When I came to St. Norbert as a freshman, I didn’t have a specific career direction or focus. I loved to learn and was interested in many things, and each time I took a class, the subject matter became a new passion – history, psychology, geology. I had been interested in ministry during high school, having been heavily involved in my church, community service, and youth group, but had never really thought about pursuing “church work” as a career.
After arriving on campus, I was quick to become involved in areas of ministry on campus – going on and leading Campus Ministry retreats, getting involved in the Sunday evening student liturgies, going to events through the Peace and Justice Center, becoming an intern through the Program of Faith, Learning, and Vocation. These opportunities, coupled with Religious Studies professors who opened the world of theology to me – something I had never studied on an academic level or thought could be practical in an every-day way – helped me to realize that not only was full-time ministry a possible career path for me, but was something I was passionate about and felt deeply called to pursue.
My deepest sense of calling emerged out of a realization that, more than anything else I was studying or doing in my life, it was matters of faith that always caught my heart; it was something I couldn’t not care about. Whether I was wrestling with my own questions of faith, or talking with friends or floor-mates deep into the night about the “more” of life, or helping junior high students clarify their beliefs as I taught religious education classes, being in relationship with others on a journey of faith became my deepest joy and gave me a sense of fulfillment that I did not experience in other aspects of my life.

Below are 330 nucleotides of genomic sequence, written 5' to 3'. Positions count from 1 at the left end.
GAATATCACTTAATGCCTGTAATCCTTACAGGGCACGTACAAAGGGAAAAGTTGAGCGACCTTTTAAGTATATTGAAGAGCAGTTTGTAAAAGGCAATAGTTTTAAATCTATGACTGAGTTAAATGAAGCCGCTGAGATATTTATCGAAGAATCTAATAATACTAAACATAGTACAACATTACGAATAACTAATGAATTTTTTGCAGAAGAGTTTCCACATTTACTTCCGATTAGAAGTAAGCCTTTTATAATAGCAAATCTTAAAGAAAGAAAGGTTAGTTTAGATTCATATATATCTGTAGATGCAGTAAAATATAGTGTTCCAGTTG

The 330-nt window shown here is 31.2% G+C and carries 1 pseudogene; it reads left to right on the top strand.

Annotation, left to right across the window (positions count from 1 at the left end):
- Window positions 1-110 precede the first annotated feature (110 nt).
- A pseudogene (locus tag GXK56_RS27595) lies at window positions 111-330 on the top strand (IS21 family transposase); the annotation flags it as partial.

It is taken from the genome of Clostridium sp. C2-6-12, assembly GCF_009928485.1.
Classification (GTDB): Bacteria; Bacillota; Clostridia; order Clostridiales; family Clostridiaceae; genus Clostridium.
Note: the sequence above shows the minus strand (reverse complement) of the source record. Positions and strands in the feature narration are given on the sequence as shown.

When I first left St. Norbert, I worked with high school students as a parish Youth Minister, leading retreats, service trips, social events, and opportunities for faith exploration. I now work in a collegiate setting doing much of the same work of creating the environments and opportunities in which students can explore their faith and beliefs, work to create a more just world, and assume faith-based, leadership roles. It is my greatest joy to walk with students through their experience of life, and to help them examine it through a lens of faith – asking, “Where is God in my life, what do I believe, what are my gifts and where am I being called to serve God and serve the world?” I see my work as vocational not because I work in a religious setting or carry a title of “minister,” but because when I am able to journey with others through questions of faith and calling, I know that I am in the place where I feel most alive and able to serve.
Ann Hillman '04